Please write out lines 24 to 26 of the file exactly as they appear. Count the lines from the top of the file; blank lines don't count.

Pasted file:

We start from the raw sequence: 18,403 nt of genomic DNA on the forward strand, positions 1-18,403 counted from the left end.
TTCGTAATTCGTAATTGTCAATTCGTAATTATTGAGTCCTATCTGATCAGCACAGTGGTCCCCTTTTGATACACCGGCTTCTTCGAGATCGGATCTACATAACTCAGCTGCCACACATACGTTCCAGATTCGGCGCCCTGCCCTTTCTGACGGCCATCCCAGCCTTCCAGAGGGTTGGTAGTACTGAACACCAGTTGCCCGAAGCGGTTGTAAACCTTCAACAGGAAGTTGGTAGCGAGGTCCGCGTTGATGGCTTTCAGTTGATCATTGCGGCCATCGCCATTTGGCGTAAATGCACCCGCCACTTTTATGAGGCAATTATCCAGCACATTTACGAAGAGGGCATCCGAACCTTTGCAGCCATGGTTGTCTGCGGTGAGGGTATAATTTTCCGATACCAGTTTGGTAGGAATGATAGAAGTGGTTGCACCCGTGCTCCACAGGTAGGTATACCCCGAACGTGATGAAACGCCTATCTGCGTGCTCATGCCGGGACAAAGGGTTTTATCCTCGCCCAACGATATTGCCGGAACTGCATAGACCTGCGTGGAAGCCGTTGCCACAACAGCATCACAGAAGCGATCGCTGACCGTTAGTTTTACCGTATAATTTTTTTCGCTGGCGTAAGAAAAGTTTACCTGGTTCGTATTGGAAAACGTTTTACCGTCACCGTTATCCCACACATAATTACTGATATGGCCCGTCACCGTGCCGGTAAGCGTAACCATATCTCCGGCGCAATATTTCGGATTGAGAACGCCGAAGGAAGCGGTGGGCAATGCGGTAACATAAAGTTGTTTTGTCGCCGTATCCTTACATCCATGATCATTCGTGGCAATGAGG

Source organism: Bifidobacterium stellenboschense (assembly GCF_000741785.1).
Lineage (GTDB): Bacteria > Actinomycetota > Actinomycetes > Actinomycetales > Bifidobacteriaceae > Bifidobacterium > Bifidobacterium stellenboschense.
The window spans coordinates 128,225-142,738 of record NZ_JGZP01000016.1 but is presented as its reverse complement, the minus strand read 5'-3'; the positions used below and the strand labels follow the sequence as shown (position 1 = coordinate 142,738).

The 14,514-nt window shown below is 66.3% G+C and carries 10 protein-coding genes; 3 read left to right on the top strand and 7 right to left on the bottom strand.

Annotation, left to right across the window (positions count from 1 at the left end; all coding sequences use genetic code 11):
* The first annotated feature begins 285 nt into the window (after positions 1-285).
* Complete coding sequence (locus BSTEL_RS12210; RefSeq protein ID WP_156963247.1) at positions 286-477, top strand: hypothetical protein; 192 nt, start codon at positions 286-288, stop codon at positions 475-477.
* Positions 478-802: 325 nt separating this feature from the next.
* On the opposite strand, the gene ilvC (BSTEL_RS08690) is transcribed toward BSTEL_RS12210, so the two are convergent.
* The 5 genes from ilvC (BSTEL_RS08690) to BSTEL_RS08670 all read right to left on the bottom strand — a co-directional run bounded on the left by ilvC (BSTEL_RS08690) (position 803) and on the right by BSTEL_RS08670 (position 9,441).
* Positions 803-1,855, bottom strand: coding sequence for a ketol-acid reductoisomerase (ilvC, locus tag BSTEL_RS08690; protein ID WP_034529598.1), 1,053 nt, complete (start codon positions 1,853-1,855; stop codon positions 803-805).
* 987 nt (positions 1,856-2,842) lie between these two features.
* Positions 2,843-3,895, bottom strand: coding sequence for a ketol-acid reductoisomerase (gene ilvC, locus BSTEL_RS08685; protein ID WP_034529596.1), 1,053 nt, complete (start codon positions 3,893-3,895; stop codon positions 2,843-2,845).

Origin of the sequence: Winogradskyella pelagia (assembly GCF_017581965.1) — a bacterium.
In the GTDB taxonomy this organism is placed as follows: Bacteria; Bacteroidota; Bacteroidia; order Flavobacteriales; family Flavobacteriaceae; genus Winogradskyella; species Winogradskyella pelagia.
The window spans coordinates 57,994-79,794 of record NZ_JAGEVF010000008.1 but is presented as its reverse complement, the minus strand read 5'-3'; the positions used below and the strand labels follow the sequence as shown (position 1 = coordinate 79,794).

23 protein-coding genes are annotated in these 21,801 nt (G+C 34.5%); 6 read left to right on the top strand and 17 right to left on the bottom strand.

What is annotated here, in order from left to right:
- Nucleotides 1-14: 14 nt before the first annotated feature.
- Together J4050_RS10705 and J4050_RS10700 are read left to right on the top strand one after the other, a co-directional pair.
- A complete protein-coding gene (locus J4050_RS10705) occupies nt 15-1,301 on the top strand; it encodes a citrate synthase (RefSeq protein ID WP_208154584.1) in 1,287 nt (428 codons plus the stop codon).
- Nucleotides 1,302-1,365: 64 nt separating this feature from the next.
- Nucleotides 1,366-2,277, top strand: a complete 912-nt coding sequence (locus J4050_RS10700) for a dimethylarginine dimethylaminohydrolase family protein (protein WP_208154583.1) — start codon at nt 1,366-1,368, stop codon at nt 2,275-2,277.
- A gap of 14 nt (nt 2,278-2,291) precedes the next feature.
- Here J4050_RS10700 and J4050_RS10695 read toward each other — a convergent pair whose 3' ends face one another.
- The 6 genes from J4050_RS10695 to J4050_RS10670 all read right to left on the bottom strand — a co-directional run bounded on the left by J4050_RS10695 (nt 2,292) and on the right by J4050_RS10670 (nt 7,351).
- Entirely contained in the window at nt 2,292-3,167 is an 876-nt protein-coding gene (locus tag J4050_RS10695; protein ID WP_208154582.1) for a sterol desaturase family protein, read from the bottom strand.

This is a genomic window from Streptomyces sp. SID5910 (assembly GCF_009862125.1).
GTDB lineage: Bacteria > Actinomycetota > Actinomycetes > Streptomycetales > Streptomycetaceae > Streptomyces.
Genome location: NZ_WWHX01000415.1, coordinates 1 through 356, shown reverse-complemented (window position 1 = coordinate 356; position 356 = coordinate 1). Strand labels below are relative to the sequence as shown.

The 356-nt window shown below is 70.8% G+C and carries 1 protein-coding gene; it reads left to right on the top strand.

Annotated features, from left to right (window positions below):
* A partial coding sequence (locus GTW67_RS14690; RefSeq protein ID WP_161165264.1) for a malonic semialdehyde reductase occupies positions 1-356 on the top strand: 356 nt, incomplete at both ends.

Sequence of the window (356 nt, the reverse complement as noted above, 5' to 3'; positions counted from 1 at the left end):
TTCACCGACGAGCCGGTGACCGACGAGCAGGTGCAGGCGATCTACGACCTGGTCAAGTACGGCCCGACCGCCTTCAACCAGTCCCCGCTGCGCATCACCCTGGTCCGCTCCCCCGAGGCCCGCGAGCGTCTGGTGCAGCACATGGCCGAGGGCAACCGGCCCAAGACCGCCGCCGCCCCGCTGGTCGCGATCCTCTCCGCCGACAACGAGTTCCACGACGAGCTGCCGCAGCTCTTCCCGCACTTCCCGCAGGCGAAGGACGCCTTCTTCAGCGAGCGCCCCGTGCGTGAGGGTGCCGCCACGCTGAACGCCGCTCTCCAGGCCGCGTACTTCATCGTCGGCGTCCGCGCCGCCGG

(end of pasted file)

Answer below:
- Nucleotides 1,302-1,365: 64 nt separating this feature from the next.
- Nucleotides 1,366-2,277, top strand: a complete 912-nt coding sequence (locus J4050_RS10700) for a dimethylarginine dimethylaminohydrolase family protein (protein WP_208154583.1) — start codon at nt 1,366-1,368, stop codon at nt 2,275-2,277.
- A gap of 14 nt (nt 2,278-2,291) precedes the next feature.